The latter perception held some validity until the Roots won a Grammy, Hill won five and Common and Mos Def went gold; all before JayDee became regarded as a superproducer and before D’Angelo copped JayDee’s style to the tune of multiplatinum success. This string of successes led the charge of a neoprogressive wave of hip hop, a celebration of the old culture with new sensibilities. It also made it OK for hip hop to take chances again.

I’m sick of that fake thug, R&B, rap scenario/All day on the radio/Same scenes on the video/Monotonous material/You don’t hear me though/You’d rather have a Lexus or justice?/A dream or some substance?

dead prez may be the biggest chance hip hop has taken in years. M-1 and are easily the most extreme, nationalist group to come on the scene since Public Enemy. And while their debut sales have been moderate, the streets have received them as though they were late for their own surprise party. But they take it all in stride, because their mission has to do with much more than music.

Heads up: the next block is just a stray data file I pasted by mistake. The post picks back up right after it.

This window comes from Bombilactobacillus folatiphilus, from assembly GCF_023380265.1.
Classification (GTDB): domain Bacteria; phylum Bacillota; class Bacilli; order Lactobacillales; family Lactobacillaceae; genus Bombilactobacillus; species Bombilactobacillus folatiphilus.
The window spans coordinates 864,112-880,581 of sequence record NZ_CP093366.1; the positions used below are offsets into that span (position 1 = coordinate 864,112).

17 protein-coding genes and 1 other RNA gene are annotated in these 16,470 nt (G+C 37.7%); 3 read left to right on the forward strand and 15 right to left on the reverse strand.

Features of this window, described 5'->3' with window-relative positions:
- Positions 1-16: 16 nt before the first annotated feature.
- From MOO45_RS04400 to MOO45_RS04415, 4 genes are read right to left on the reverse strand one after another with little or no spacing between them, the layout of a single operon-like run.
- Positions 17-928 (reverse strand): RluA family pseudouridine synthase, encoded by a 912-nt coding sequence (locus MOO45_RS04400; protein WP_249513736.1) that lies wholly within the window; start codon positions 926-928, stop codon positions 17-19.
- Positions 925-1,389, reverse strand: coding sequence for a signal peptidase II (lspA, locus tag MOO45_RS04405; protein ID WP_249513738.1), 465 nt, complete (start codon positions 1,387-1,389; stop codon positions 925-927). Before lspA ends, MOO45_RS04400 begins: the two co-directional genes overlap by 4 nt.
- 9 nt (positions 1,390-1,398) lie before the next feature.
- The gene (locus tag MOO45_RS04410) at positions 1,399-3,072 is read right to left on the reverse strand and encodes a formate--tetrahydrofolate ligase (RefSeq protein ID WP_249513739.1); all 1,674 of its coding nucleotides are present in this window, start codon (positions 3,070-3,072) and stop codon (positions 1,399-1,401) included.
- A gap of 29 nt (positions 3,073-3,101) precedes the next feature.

“Change is the only thing we can count on,” says “Right now, the mission is not to become oppressors, but to become free again, like we were before. We don’t want to oppress the police, we don’t want to oppress white people. We want to get rid of oppression. Being poor, you have to resort to a lot of ingenuity rather than a lot of technology, which is how we live, which is what hip hop is.”

dead prez, who are currently on the parallel Okayplayer tour (State Theatre, Oct. 22), were criticized about their aggressive, anti-oppressive stance prior to the release of their album. And with a disc (Let’s Get Free) that boasts rhymes about eating healthily, making love mentally and being disciplined, they clearly don’t see their audience as the ballers and playas used to popping collars and stuffing money in thongs.

The gritty nationalism of dead prez and Mos Def’s deft collaborations may mean more to the consumer than we think. They may symbolize common or equal ground, with room for everyone, artists who are progressive and artists who are pimps. It’s a hybrid that OutKast’s Big Boi and Andre, two different personalities bound by love of music, would love.

Imagine that. The b-word — balance — may actually become a reality in hip hop again.

Khary Kimani Turner covers the hip-hop nation for Metro Times. E-mail [email protected]